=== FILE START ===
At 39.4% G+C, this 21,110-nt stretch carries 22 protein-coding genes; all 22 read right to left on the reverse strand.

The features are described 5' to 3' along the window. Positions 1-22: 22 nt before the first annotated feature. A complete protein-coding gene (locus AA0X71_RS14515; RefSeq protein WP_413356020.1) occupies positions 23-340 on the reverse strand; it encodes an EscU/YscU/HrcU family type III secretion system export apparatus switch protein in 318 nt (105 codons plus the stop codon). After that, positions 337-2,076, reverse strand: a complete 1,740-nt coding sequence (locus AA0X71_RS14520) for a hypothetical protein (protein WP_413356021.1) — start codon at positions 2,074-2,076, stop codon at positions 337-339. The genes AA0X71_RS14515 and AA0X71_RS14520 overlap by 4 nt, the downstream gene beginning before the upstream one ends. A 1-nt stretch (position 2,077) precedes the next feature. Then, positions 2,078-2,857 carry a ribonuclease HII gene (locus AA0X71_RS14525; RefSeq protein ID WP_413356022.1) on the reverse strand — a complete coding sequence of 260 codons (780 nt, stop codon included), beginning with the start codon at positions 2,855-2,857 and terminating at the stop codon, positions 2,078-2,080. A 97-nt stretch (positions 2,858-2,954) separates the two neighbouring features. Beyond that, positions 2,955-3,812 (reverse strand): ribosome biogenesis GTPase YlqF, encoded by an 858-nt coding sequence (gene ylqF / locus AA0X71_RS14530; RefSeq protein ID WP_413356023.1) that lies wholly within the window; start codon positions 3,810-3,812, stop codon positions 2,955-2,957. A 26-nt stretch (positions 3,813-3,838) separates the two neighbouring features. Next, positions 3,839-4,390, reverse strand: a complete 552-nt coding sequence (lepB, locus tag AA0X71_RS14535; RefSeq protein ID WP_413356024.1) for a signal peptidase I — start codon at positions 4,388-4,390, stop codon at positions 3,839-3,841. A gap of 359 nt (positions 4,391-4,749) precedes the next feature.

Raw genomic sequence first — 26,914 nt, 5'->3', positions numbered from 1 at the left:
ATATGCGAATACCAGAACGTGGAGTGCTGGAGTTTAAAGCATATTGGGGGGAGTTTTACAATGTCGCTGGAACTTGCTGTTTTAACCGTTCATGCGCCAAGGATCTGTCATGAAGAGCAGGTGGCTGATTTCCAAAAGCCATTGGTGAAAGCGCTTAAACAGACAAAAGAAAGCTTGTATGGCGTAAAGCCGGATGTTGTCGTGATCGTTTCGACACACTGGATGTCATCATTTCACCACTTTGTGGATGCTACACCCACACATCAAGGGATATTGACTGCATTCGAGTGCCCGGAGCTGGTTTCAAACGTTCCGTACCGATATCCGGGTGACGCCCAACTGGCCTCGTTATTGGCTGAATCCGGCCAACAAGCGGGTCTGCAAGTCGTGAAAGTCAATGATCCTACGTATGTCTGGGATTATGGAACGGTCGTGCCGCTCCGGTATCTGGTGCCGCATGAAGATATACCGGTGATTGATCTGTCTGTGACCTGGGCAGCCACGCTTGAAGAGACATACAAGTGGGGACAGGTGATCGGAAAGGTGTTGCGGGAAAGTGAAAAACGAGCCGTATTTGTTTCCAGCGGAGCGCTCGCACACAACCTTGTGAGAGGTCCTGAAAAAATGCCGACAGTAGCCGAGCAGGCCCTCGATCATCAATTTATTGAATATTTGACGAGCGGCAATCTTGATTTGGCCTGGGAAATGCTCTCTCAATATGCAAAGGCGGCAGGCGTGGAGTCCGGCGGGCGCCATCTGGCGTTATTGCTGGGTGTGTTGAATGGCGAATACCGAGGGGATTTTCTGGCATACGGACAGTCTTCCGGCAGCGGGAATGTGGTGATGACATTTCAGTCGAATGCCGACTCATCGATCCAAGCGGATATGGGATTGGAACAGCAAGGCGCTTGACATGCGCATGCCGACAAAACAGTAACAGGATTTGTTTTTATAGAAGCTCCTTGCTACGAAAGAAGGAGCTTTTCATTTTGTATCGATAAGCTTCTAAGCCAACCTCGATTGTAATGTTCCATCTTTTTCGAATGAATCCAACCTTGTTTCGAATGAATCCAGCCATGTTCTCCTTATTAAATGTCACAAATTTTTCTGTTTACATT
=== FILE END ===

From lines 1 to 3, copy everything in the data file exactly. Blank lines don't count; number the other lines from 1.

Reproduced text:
At 39.4% G+C, this 21,110-nt stretch carries 22 protein-coding genes; all 22 read right to left on the reverse strand.

The features are described 5' to 3' along the window. Positions 1-22: 22 nt before the first annotated feature. A complete protein-coding gene (locus AA0X71_RS14515; RefSeq protein WP_413356020.1) occupies positions 23-340 on the reverse strand; it encodes an EscU/YscU/HrcU family type III secretion system export apparatus switch protein in 318 nt (105 codons plus the stop codon). After that, positions 337-2,076, reverse strand: a complete 1,740-nt coding sequence (locus AA0X71_RS14520) for a hypothetical protein (protein WP_413356021.1) — start codon at positions 2,074-2,076, stop codon at positions 337-339. The genes AA0X71_RS14515 and AA0X71_RS14520 overlap by 4 nt, the downstream gene beginning before the upstream one ends. A 1-nt stretch (position 2,077) precedes the next feature. Then, positions 2,078-2,857 carry a ribonuclease HII gene (locus AA0X71_RS14525; RefSeq protein ID WP_413356022.1) on the reverse strand — a complete coding sequence of 260 codons (780 nt, stop codon included), beginning with the start codon at positions 2,855-2,857 and terminating at the stop codon, positions 2,078-2,080. A 97-nt stretch (positions 2,858-2,954) separates the two neighbouring features. Beyond that, positions 2,955-3,812 (reverse strand): ribosome biogenesis GTPase YlqF, encoded by an 858-nt coding sequence (gene ylqF / locus AA0X71_RS14530; RefSeq protein ID WP_413356023.1) that lies wholly within the window; start codon positions 3,810-3,812, stop codon positions 2,955-2,957. A 26-nt stretch (positions 3,813-3,838) separates the two neighbouring features. Next, positions 3,839-4,390, reverse strand: a complete 552-nt coding sequence (lepB, locus tag AA0X71_RS14535; RefSeq protein ID WP_413356024.1) for a signal peptidase I — start codon at positions 4,388-4,390, stop codon at positions 3,839-3,841. A gap of 359 nt (positions 4,391-4,749) precedes the next feature.

Raw genomic sequence first — 26,914 nt, 5'->3', positions numbered from 1 at the left: